"We are stabilizing AIG's liquidity so that we do not need support beyond those amounts that the government has already authorized," Liddy states, according to prepared testimony for Wednesday morning's hearing before the House Oversight & Government Reform Committee. "Although as I have said before the state of the economy will be a factor."
The optimistic forecast is just one of four areas in which Liddy touts "substantial progress" made as part of the company's ongoing restructuring.
"We have reduced, but not yet eliminated, the systemic risk that AIG presents to the global system," he says. "We are selling assets and businesses, despite adverse conditions in global financial markets."
"We are restructuring some businesses for public offerings, for later disposition, or to be wound down so that future losses can be mitigated or avoided," he states.
Liddy notes that the company continues to wind down the complex derivatives portfolio at the Financial Products unit, which almost single-handedly drove the company into the ground with risky credit-default swaps. The exposure has now dropped from $2.7 trillion to $1.5 trillion.
When the CEO first testified before the House panel on March 18, lawmakers grilled him for over five hours about the company's controversial payment of $165 million in employee retention payments earlier that month. Before taking the witness stand again on Wednesday, Liddy reminds lawmakers of the government's massive stake in AIG.
"It is critical that we not lose sight of the fact that we are partners," he says. "When the employees of AIG make mistakes, we expect to be criticized. But rampant, unwarranted criticism of AIG serves only to diminish the value of our businesses around the world - to the detriment of our shareholders, including taxpayers, who own some 80 percent of AIG."
"Our plan is explicitly designed to avoid having to divest AIG assets at fire-sale prices," notes Liddy. "In fact, just the opposite is true. We intend for taxpayers to realize the fullest possible value from every asset disposition."
Trustees Want New Compensation Policies
Meanwhile, the group responsible for overseeing the American taxpayers' 80 percent stake in AIG wants new board members at the company and a broad review of compensation policies.
The AIG Credit Facility Trust, an independent three-person group established by the Federal Reserve Bank of New York in January to manage and dispose of the government's voting stock of AIG, will also testify at Wednesday's hearing.
"We are actively seeking new members of the board who could add important skills and perspectives," they write in their prepared testimony, noting that they hope to make an announcement "shortly."
The trustees also demand that by the end of the year Liddy produce a new compensation plan in "a thoughtful, prudent, and fair manner."
In a letter to Liddy dated May 7, they wrote, "We recognize that crafting such a comprehensive plan will be a significant challenge in light of the constraints under which AIG must operate. In spite of the challenges, it is essential that a comprehensive plan be developed by year-end."
The trustees want the plan to include "an overarching performance-based compensation philosophy and consistent approach the business units and operations of AIG that includes broad oversight by the board of directors."
The plan, the trustees stated in their letter, should "reward long-term, sustainable value creation" and have "metrics designed to align employees' interests with those of shareholders." It should also "encourage appropriate risk-taking" while providing "for the appropriate balance between short-term and long-term compensation" and "benchmark AIG's compensation levels" against the company's competitors.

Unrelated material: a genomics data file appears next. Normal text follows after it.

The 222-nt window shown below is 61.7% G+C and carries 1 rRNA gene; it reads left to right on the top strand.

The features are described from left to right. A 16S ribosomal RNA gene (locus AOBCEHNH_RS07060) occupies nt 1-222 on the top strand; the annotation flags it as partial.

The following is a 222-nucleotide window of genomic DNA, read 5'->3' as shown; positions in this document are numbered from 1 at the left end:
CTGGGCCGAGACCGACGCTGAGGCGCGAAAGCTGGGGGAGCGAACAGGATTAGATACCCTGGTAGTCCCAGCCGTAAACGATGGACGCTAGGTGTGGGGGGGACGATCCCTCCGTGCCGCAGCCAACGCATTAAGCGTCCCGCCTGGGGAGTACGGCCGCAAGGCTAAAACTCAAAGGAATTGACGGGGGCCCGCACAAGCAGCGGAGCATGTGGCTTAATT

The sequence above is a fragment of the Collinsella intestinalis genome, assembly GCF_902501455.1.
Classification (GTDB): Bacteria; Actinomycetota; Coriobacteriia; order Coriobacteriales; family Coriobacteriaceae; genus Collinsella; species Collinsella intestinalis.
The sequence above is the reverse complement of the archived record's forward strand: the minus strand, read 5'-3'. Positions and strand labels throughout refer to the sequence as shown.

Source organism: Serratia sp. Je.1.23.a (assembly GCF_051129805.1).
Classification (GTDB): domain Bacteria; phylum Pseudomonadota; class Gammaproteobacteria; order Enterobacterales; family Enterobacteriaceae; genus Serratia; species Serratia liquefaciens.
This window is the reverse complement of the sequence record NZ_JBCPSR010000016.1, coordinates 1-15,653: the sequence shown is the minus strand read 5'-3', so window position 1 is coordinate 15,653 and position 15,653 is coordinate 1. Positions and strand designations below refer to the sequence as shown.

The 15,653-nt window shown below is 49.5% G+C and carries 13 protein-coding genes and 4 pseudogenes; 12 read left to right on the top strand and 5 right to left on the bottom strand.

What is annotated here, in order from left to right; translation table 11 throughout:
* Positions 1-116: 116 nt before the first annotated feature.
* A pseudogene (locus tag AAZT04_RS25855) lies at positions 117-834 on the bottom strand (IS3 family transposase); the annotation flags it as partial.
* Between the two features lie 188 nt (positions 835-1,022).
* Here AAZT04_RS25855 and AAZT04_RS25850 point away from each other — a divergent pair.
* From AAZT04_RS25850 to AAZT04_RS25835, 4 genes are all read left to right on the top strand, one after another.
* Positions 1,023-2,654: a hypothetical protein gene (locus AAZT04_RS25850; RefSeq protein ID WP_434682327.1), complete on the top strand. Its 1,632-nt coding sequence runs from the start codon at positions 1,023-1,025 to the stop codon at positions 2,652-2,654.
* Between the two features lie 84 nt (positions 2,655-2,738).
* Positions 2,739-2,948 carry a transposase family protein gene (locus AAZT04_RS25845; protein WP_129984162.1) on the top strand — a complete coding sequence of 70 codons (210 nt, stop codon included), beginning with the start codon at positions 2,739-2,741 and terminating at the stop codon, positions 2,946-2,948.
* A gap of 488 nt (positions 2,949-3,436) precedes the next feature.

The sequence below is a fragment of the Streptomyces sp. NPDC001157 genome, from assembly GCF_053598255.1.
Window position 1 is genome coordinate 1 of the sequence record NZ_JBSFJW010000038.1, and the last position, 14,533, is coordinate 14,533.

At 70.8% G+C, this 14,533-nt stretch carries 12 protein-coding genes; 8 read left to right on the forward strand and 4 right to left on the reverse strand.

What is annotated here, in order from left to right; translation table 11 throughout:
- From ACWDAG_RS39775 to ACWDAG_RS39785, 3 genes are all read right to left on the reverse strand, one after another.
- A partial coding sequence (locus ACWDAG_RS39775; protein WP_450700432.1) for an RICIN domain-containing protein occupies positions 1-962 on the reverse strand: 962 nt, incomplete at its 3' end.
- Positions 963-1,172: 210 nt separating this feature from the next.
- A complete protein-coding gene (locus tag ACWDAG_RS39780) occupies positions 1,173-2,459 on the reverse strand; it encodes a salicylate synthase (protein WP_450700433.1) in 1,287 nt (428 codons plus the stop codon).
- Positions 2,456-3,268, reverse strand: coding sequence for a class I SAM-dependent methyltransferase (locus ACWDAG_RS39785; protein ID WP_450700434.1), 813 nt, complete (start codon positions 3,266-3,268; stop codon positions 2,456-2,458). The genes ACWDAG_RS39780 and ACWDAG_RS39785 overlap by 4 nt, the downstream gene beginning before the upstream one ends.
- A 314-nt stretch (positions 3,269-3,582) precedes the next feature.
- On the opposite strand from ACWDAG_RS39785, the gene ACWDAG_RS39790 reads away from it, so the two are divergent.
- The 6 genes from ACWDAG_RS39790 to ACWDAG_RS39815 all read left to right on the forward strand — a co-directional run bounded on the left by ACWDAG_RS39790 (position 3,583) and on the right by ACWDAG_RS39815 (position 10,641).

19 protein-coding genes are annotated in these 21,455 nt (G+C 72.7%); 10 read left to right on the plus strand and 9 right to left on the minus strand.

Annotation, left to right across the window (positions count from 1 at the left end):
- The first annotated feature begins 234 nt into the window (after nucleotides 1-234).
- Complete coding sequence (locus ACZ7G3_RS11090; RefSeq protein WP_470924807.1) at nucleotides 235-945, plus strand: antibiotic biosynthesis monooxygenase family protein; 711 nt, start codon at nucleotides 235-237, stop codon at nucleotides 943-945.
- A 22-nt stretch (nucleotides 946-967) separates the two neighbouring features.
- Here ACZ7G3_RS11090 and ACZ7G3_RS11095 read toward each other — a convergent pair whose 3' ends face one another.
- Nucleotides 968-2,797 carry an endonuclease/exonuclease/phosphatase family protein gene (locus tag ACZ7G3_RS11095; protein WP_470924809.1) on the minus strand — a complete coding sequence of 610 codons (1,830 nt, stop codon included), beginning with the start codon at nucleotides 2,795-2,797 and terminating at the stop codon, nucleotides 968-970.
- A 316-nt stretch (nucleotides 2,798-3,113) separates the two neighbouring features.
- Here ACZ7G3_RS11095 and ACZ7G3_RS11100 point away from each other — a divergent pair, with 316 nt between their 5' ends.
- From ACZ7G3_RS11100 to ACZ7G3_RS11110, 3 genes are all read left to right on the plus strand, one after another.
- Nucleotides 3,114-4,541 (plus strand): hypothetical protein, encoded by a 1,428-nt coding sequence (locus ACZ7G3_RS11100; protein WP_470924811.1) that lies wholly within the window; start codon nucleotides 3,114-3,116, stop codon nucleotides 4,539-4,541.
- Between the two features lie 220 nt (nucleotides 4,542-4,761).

One of the reasons AIG cited for dishing out the retention payments was to keep key executives from fleeing the embattled insurance company for better offers elsewhere.
Republican lawmakers on the House panel, led by ranking member Darrell Issa of California, are expected to ask the trustees about their responsibilities, their work operations, and their accountability to taxpayers.
GOP Members Back Trustees
Calling the AIG Trust "an unregulated and unaccountable entity responsible for $70 billion of taxpayer money invested in AIG stock," the GOP members of the committee note that the trustees cannot be held liable for any losses that the government suffers.
"The AIG Trust's broad indemnification of the actions of the AIG Trustees, combined with the AIG Trustees' ambiguous duty to act 'in the best interests of the Treasury,' reduces confidence that the AIG Trustees will act in the best interests of the taxpayers."
Republicans also cite that the trustees cannot be fired even if government officials disagree with their decisions.
"This raises a troubling and urgent question: who can the American taxpayers hold accountable if the trustees make a decision that is not in their best interest?"
But in their prepared testimony for the hearing, the trustees defend their role with the company, while also acknowledging the difficulty of the task at hand.
"Since the Trust was formed in January, the amount of money the government has at stake in AIG has grown, and the situation has become more complex and challenging," they say. "We are committed to seeing through this chapter in the company's history in the best interests of the Treasury and the taxpayers of this nation. We are under no illusions that our task will be easy. Indeed, it may be the most challenging task any of us has undertaken in our professional careers."
The trustees, like Liddy, also warn lawmakers that with so much taxpayer support at stake, the government needs to back the company, not blast it at every turn.
"It is imperative that we continue to support AIG's efforts for the additional reason that if we do not, billions of dollars in taxpayer money could be lost," the trustees state.